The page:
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Prince Consort's statue unveiling
Memorialising Albert

Prince Albert's lasting influence can be seen in many mediums

Collecting as Memory

Prince Albert’s influence on the development of the Royal Archives and the Royal Collection was profound and can still be felt today. He created the filing system by which Queen Victoria’s papers remain arranged, led major redevelopments of the Royal Library, created the present layout of the Print Room in the 1850s and with Victoria established the foundation of one of the most significant photography collections in the world. Albert’s ardent belief in the public and social role of art led to the creation of the Great Exhibition of 1851, the Manchester Art Treasures Exhibition of 1857 and the founding of several national museums. His patronage of the arts encouraged new intellectual thought across disciplines including art criticism, industrial exhibitions, publishing and printing.

Albert’s vision as a collector and patron was honoured by his immediate family after his death in several ways. Queen Victoria continued to compile series of photograph albums that he had initiated, such as his ‘Views’ albums. Victoria's diary entries often discuss the emotion that this activity brought:

Arranged some albums of views, with Alice's help. They were never arranged before by any one excepting my beloved Albert. Mean to make a special album of views connected with our last happy summer & autumn. I shall make a similar one of our journeys together.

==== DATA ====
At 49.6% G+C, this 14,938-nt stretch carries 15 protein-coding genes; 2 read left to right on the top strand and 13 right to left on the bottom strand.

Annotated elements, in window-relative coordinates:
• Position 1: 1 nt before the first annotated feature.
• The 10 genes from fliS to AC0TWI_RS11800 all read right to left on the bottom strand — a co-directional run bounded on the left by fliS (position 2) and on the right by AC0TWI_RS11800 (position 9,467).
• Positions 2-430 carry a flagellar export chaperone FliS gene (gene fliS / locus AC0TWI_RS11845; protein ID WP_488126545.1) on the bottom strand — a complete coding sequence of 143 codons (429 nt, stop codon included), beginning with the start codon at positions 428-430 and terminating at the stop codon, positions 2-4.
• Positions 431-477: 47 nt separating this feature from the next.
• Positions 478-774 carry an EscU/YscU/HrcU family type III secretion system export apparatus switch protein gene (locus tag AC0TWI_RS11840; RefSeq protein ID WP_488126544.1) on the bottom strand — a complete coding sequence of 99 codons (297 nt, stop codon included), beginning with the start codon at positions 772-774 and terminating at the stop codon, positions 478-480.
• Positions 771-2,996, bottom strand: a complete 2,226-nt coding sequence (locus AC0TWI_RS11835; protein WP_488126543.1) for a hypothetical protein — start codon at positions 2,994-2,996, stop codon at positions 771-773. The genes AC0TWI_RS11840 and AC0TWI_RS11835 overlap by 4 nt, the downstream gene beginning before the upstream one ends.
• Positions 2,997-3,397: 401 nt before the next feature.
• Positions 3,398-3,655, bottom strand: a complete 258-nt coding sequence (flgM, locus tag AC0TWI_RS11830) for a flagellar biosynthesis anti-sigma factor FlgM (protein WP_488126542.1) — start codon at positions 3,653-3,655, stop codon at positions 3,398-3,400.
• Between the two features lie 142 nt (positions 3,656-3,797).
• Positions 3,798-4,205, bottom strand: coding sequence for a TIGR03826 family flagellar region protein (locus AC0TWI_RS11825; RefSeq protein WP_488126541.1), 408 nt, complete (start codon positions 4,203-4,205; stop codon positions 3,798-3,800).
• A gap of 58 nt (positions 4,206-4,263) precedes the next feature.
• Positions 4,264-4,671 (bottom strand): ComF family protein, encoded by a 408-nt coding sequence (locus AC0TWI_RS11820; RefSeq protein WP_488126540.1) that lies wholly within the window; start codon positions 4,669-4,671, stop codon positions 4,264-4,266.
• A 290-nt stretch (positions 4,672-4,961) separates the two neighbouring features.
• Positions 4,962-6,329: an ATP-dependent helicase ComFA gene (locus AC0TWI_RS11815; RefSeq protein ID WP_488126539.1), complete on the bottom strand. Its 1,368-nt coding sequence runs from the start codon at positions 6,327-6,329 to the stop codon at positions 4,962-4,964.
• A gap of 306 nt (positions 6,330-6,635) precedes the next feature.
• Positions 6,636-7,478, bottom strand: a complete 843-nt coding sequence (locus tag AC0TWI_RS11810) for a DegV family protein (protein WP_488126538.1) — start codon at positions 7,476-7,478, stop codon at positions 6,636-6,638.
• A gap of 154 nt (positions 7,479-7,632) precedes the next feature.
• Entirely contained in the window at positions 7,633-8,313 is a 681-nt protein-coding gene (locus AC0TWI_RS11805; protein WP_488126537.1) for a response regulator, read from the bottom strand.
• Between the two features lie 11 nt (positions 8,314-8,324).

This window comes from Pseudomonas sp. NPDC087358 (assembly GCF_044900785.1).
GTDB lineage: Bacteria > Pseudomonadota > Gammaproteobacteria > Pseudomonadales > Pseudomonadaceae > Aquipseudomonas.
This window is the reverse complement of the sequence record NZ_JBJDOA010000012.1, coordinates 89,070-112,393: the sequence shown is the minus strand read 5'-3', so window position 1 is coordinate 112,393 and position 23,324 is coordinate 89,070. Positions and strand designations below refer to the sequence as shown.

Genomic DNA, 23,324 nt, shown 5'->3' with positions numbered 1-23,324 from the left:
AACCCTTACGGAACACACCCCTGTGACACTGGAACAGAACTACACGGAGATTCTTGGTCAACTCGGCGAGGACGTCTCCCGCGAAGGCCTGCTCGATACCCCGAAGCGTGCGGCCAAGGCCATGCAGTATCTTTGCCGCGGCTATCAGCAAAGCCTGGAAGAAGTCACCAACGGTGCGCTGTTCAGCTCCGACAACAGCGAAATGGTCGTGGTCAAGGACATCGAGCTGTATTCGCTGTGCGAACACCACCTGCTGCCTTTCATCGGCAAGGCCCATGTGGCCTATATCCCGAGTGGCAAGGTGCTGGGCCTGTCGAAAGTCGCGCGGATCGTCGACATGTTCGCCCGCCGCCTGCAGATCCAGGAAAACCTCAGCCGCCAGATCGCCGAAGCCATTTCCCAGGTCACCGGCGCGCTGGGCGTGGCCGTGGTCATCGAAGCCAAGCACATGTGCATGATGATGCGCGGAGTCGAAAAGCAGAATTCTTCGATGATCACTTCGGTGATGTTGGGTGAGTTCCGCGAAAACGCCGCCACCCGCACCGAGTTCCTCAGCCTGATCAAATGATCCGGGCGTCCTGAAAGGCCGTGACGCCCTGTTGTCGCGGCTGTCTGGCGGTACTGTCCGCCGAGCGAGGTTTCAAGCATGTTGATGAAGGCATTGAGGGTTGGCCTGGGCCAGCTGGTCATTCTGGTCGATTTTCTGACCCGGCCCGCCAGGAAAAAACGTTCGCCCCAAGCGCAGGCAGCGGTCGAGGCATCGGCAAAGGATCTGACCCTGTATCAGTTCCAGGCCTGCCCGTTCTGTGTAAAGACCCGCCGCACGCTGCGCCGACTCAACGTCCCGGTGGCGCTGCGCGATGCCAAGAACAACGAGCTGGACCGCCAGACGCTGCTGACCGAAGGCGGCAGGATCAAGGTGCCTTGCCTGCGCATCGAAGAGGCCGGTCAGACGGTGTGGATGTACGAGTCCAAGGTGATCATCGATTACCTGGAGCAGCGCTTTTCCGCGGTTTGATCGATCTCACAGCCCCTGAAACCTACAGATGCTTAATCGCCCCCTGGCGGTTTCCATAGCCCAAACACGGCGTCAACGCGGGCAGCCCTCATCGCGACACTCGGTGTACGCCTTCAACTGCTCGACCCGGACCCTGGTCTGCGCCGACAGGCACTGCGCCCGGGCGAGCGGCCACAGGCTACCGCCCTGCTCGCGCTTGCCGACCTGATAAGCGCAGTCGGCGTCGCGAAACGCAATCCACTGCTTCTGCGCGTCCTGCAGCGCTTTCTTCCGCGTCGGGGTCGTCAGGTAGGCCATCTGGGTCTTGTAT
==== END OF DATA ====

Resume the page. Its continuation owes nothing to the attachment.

Queen Victoria's Journal, RA VIC/MAIN/QVJ (W) 13 May 1862 (Princess Beatrice's copies)

Additionally during the 1880s, many original albumen prints in Prince Albert’s early photograph albums were copied in carbon, a more durable photographic process.

Albert encouraged his children to learn photography, and albums compiled by his daughter Princess Helena particularly echo the narrative concerns of her father’s own albums. In 1867 Henry Cole, previously Albert’s collaborator on the Great Exhibition, drew up a Convention for Promoting Universally Reproductions of Works of Art for the Benefit of Museums of All Countries. This Convention embodied the values represented by Albert’s Raphael Collection, and was supported and signed by his sons Albert Edward, Prince of Wales and Alfred, Duke of Edinburgh. Many of the reforms and artistic projects that Prince Albert introduced across the Royal Library, Print Room and Royal Archives continued long after his death. With Queen Victoria’s support, the Raphael Collection was finally completed in 1876, with Albert’s librarian Carl Ruland publishing a comprehensive checklist in the same year.  Select an object below to explore how the acts of collecting, compiling and arranging photographs were a means of perpetuating personal and cultural memory.